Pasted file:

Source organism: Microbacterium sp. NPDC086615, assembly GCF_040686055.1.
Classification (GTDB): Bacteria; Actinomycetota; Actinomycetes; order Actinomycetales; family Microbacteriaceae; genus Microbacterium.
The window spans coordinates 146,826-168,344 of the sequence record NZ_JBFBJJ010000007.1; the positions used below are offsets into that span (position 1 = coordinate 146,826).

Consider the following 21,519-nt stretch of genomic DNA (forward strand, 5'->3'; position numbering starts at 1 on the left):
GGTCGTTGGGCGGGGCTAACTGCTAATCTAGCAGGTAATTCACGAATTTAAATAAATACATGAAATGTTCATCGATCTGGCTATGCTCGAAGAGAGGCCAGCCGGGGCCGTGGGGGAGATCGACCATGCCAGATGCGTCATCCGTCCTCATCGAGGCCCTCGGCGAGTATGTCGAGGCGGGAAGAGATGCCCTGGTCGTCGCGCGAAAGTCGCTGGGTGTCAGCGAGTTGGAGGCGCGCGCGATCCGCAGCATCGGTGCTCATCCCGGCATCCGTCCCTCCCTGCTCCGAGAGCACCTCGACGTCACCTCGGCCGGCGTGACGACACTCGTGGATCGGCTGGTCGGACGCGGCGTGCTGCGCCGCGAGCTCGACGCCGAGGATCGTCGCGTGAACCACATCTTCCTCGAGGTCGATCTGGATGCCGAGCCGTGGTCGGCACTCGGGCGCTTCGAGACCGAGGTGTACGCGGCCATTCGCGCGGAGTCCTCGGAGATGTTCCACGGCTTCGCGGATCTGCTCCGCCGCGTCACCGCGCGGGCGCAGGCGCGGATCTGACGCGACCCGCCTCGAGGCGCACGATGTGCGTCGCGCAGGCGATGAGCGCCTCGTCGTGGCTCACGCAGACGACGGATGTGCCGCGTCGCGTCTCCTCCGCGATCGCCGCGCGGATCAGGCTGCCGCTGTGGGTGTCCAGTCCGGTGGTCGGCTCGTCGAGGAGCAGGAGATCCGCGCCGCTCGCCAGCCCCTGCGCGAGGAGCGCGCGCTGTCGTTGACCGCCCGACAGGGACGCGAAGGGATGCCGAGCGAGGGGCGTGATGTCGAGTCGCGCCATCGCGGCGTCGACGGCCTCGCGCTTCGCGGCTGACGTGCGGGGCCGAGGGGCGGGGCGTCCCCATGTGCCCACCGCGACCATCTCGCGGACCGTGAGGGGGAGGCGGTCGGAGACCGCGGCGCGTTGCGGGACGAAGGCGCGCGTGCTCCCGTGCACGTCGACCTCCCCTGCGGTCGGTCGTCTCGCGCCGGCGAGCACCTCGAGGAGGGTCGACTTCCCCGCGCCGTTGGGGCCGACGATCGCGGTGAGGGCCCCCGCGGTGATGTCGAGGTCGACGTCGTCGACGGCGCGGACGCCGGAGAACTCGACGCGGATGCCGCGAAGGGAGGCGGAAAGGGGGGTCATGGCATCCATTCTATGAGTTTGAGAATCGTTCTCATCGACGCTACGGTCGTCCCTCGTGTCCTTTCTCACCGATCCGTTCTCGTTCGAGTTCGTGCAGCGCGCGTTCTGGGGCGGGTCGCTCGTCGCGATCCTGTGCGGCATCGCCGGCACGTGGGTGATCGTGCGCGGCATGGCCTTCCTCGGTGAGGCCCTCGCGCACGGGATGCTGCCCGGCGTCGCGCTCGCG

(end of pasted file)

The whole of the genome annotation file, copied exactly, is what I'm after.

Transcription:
Source organism: Microbacterium sp. NPDC086615, assembly GCF_040686055.1.
Classification (GTDB): Bacteria; Actinomycetota; Actinomycetes; order Actinomycetales; family Microbacteriaceae; genus Microbacterium.
The window spans coordinates 146,826-168,344 of the sequence record NZ_JBFBJJ010000007.1; the positions used below are offsets into that span (position 1 = coordinate 146,826).

Consider the following 21,519-nt stretch of genomic DNA (forward strand, 5'->3'; position numbering starts at 1 on the left):
GGTCGTTGGGCGGGGCTAACTGCTAATCTAGCAGGTAATTCACGAATTTAAATAAATACATGAAATGTTCATCGATCTGGCTATGCTCGAAGAGAGGCCAGCCGGGGCCGTGGGGGAGATCGACCATGCCAGATGCGTCATCCGTCCTCATCGAGGCCCTCGGCGAGTATGTCGAGGCGGGAAGAGATGCCCTGGTCGTCGCGCGAAAGTCGCTGGGTGTCAGCGAGTTGGAGGCGCGCGCGATCCGCAGCATCGGTGCTCATCCCGGCATCCGTCCCTCCCTGCTCCGAGAGCACCTCGACGTCACCTCGGCCGGCGTGACGACACTCGTGGATCGGCTGGTCGGACGCGGCGTGCTGCGCCGCGAGCTCGACGCCGAGGATCGTCGCGTGAACCACATCTTCCTCGAGGTCGATCTGGATGCCGAGCCGTGGTCGGCACTCGGGCGCTTCGAGACCGAGGTGTACGCGGCCATTCGCGCGGAGTCCTCGGAGATGTTCCACGGCTTCGCGGATCTGCTCCGCCGCGTCACCGCGCGGGCGCAGGCGCGGATCTGACGCGACCCGCCTCGAGGCGCACGATGTGCGTCGCGCAGGCGATGAGCGCCTCGTCGTGGCTCACGCAGACGACGGATGTGCCGCGTCGCGTCTCCTCCGCGATCGCCGCGCGGATCAGGCTGCCGCTGTGGGTGTCCAGTCCGGTGGTCGGCTCGTCGAGGAGCAGGAGATCCGCGCCGCTCGCCAGCCCCTGCGCGAGGAGCGCGCGCTGTCGTTGACCGCCCGACAGGGACGCGAAGGGATGCCGAGCGAGGGGCGTGATGTCGAGTCGCGCCATCGCGGCGTCGACGGCCTCGCGCTTCGCGGCTGACGTGCGGGGCCGAGGGGCGGGGCGTCCCCATGTGCCCACCGCGACCATCTCGCGGACCGTGAGGGGGAGGCGGTCGGAGACCGCGGCGCGTTGCGGGACGAAGGCGCGCGTGCTCCCGTGCACGTCGACCTCCCCTGCGGTCGGTCGTCTCGCGCCGGCGAGCACCTCGAGGAGGGTCGACTTCCCCGCGCCGTTGGGGCCGACGATCGCGGTGAGGGCCCCCGCGGTGATGTCGAGGTCGACGTCGTCGACGGCGCGGACGCCGGAGAACTCGACGCGGATGCCGCGAAGGGAGGCGGAAAGGGGGGTCATGGCATCCATTCTATGAGTTTGAGAATCGTTCTCATCGACGCTACGGTCGTCCCTCGTGTCCTTTCTCACCGATCCGTTCTCGTTCGAGTTCGTGCAGCGCGCGTTCTGGGGCGGGTCGCTCGTCGCGATCCTGTGCGGCATCGCCGGCACGTGGGTGATCGTGCGCGGCATGGCCTTCCTCGGTGAGGCCCTCGCGCACGGGATGCTGCCCGGCGTCGCGCTCGCG